In recent months, news of another round of corporate scandals (Mintzberg thinks 'syndrome' is a better descriptor) have dominated our newspapers and Internet news feeds. All seem to be failures of corporate governance: HSBC, FIFA, Toshiba and, most recently, Volkswagen. While failure is nothing new, why have these failures occurred and why now? What's happening (or, more probably, not happening) in our corporate boardrooms at the moment?
While each case is to some extent unique, an interesting pattern starts to emerge if we stand back a little and take a holistic view of several failures together: a well-regarded business, with both a strong trading record over an extended period and great brand equity commensurate with its public reputation, hits turbulence leading to failure or scandal. Questions are asked, investigations follow, significant irregularities are exposed and fingers are pointed. Eventually the spotlight is turned onto the board. All roads lead to Rome, after all.
The seemingly steady flow of failures has seen a great malaise descend over the business and investor community during the northern summer. Measures developed to reduce the incidence of failure (including the OECD corporate governance principles and various in-country codes) have not had the intended effect. Indeed, they have rung hollow. To the casual observer, the situation seems to be bad, possibly hopeless. However, glimmers of hope are starting to appear.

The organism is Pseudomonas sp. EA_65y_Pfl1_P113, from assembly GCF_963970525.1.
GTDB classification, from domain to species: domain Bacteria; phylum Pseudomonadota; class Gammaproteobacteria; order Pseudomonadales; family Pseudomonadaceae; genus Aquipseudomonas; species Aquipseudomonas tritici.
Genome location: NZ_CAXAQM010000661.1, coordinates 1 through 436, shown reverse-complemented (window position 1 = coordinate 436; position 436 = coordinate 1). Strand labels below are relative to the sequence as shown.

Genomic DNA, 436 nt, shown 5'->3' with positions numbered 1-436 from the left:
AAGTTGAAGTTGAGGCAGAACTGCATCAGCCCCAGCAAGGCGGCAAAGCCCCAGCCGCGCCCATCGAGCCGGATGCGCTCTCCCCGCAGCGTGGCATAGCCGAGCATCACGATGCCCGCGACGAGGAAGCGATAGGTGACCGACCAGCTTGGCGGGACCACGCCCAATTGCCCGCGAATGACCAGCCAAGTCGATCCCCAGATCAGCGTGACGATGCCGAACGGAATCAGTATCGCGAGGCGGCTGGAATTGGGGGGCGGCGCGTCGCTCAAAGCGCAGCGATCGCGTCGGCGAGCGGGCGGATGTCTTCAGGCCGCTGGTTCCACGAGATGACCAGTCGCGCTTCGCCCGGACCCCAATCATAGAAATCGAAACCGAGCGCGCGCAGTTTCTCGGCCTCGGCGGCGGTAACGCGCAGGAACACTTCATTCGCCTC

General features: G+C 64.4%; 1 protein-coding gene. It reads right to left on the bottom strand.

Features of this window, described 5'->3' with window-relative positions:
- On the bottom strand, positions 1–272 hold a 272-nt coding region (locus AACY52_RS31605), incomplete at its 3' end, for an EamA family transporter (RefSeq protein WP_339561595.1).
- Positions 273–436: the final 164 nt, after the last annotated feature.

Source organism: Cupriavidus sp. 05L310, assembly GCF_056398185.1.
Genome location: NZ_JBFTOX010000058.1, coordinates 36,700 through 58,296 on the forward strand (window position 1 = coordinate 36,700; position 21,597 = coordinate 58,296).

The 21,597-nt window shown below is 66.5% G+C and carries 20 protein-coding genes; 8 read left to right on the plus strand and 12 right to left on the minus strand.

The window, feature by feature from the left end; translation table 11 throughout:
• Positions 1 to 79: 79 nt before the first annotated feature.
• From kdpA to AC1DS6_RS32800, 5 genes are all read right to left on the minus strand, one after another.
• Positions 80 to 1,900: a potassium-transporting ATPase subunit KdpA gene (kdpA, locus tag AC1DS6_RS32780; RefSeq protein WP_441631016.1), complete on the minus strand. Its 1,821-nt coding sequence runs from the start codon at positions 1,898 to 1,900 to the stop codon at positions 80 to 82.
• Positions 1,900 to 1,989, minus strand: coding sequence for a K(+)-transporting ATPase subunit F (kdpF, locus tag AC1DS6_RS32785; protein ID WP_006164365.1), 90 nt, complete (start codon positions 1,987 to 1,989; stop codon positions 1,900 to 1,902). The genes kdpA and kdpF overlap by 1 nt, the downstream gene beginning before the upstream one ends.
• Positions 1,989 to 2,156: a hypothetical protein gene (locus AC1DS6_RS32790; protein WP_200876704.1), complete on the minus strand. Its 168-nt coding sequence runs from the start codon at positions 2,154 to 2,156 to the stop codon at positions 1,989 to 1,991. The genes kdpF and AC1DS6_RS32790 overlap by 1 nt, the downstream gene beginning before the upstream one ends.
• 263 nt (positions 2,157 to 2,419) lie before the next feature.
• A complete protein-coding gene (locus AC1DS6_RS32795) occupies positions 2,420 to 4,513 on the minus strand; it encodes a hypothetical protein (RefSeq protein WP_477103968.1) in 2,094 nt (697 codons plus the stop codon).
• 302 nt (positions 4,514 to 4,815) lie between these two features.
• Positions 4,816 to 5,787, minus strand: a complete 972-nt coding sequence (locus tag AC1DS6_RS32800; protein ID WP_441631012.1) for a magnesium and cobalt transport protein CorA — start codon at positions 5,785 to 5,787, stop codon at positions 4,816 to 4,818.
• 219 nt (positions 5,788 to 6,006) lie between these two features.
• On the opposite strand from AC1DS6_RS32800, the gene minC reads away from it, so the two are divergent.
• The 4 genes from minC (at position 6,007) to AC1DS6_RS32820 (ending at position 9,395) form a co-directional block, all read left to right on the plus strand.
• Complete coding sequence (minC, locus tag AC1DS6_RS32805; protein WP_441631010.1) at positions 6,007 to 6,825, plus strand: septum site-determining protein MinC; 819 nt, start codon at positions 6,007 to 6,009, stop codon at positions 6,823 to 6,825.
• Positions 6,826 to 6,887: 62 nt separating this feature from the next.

In the past six weeks, I have asked all of the director groups that I have spent time with for their opinion—as a litmus test of sorts. A strong majority of the 350+ directors across several countries (England, Eire, USA, New Zealand and Australia) say things need to change. Most think that current conceptions of board practice and corporate governance are not helpful if the goal of business is value creation; and that strategy needs to feature more prominently on the board's agenda. While most of the commentary is anecdotal, it is consistent with emerging research.
Could this small sample of emerging and established directors of mid-size businesses be the vanguard of change? I've begun exploring ideas with several boards—on the assumption that the answer is yes. However, this is a case of the more the merrier so please get in touch if you want to 'join the party'.
Thoughts on corporate governance, strategy and the craft of board work; our place in the world; and, other things that catch my attention.